What Breast Cancer Doesn't Want You To Know
You’ve heard the statistics. You know that about 1 in 8 U.S. women will develop breast cancer. You may even know that this year alone, there will be 250,000 new cases of breast cancer. But what these statistics don’t tell you, is that the true number of women impacted by breast cancer is far greater. Even if you haven’t personally had breast cancer, you likely know someone who has. Maybe it’s your sister. Maybe your mom. Perhaps a friend?
These statistics also don’t begin to encapsulate the far-reaching effect that breast cancer has on the women who are diagnosed. While this condition may be defined as the out-of-control growth of breast cells, it’s actually much more. Breast cancer may start as a purely physical condition, but it grows to impact patients mentally, emotionally and socially.
That’s why the Gwinnett Breast Program is redefining what it means to provide exceptional care to the complete individual. One of the key ways that GMC does this is by prioritizing support groups for women at every stage of the healing process, from a recent diagnosis to survivorship. Now, if you haven’t personally had breast cancer, you may be wondering why this should matter to you.
As Bobbie Menneg, a volunteer with the Gwinnett Breast Program and a breast cancer survivor explains, “It’s important to recognize the power that social support—in all forms—can have. Whether it’s a support group or spending time with close friends and family, social support plays a vital role in the well-being of breast cancer patients and survivors.”
In addition to reducing the experience of pain and fatigue, as well as improving self-image and feelings of control, here are some of the very real benefits that social support can have:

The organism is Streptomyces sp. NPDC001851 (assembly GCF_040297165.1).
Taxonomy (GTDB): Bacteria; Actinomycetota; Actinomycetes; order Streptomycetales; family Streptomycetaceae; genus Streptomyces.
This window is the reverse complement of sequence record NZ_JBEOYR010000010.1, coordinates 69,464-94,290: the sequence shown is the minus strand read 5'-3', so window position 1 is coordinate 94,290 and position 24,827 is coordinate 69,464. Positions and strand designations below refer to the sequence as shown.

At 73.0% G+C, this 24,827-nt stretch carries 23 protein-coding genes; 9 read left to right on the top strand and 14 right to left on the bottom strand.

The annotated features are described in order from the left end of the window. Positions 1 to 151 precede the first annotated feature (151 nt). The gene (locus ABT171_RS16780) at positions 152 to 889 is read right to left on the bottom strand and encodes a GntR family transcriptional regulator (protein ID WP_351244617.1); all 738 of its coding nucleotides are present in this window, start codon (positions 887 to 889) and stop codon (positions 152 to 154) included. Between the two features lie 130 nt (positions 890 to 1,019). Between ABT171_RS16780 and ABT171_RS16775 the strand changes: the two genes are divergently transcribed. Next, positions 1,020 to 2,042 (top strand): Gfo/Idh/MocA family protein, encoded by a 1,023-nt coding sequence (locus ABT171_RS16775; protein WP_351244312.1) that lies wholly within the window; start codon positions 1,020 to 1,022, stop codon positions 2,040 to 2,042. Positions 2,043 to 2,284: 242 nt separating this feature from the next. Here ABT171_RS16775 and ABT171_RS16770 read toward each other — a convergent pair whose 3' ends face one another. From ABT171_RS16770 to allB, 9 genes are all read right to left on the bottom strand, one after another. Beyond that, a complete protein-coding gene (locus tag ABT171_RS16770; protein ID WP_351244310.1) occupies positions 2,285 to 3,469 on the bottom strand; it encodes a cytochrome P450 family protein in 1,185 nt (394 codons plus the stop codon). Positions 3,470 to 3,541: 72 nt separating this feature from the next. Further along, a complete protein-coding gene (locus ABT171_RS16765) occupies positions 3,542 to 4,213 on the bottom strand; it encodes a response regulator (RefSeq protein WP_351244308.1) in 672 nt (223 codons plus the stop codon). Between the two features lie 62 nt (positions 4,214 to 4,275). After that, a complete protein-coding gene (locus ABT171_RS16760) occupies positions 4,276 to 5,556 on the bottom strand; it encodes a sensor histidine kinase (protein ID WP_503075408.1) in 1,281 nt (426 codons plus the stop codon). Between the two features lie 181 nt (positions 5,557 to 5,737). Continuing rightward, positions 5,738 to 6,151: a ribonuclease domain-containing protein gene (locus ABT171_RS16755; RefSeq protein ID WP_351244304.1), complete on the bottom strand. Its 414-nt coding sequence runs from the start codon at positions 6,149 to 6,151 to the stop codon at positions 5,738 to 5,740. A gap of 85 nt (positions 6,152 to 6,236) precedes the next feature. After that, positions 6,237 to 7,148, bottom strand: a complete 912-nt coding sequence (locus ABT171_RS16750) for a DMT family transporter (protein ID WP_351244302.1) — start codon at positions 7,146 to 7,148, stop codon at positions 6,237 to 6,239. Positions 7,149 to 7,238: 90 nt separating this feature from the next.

It reduces anxiety and stress. To say a cancer diagnosis is stressful is an understatement. But with social support, women are able to release their feelings of stress and anxiety, while connecting with others so they don’t feel alone in their experiences. As one cancer survivor explains, “Support means a shoulder to cry on, a hand to help you up, a kind word, support, understanding and love.”
It increases resilience. Throughout the cancer care process, there may be many instances where it seems easier to give up than to persist and stay the course. However, with social support, patients are more likely to stay motivated and committed to their treatment. “As much as we can ask the medical staff about things, it's always helpful to ask the advice of those who have lived it,” expresses one cancer survivor.
It improves mood. During times of intense stress, like a cancer diagnosis, it’s not uncommon for patients to experience feelings of anxiety and depression. These feelings are spurred on by the spike in cortisol, which is the primary stress hormone. This can also lead to low energy, headaches and insomnia, among other things. However, social support can prompt the release of oxytocin, which helps to reduce the negative effects of stress and improves mood. One cancer survivor reflects on her experience with a support group, expressing that "Even within an hour of meeting them, they make you feel better about everything you've been feeling and going through.”
It increases longevity. While there are many factors that impact breast cancer survival rates, several studies have shown that patients who are socially connected tend to live longer. Experts believe that this is due to the fact that social support reinforces the healing process and helps to establish a sense of purpose for patients.
With GMC, you’re never alone.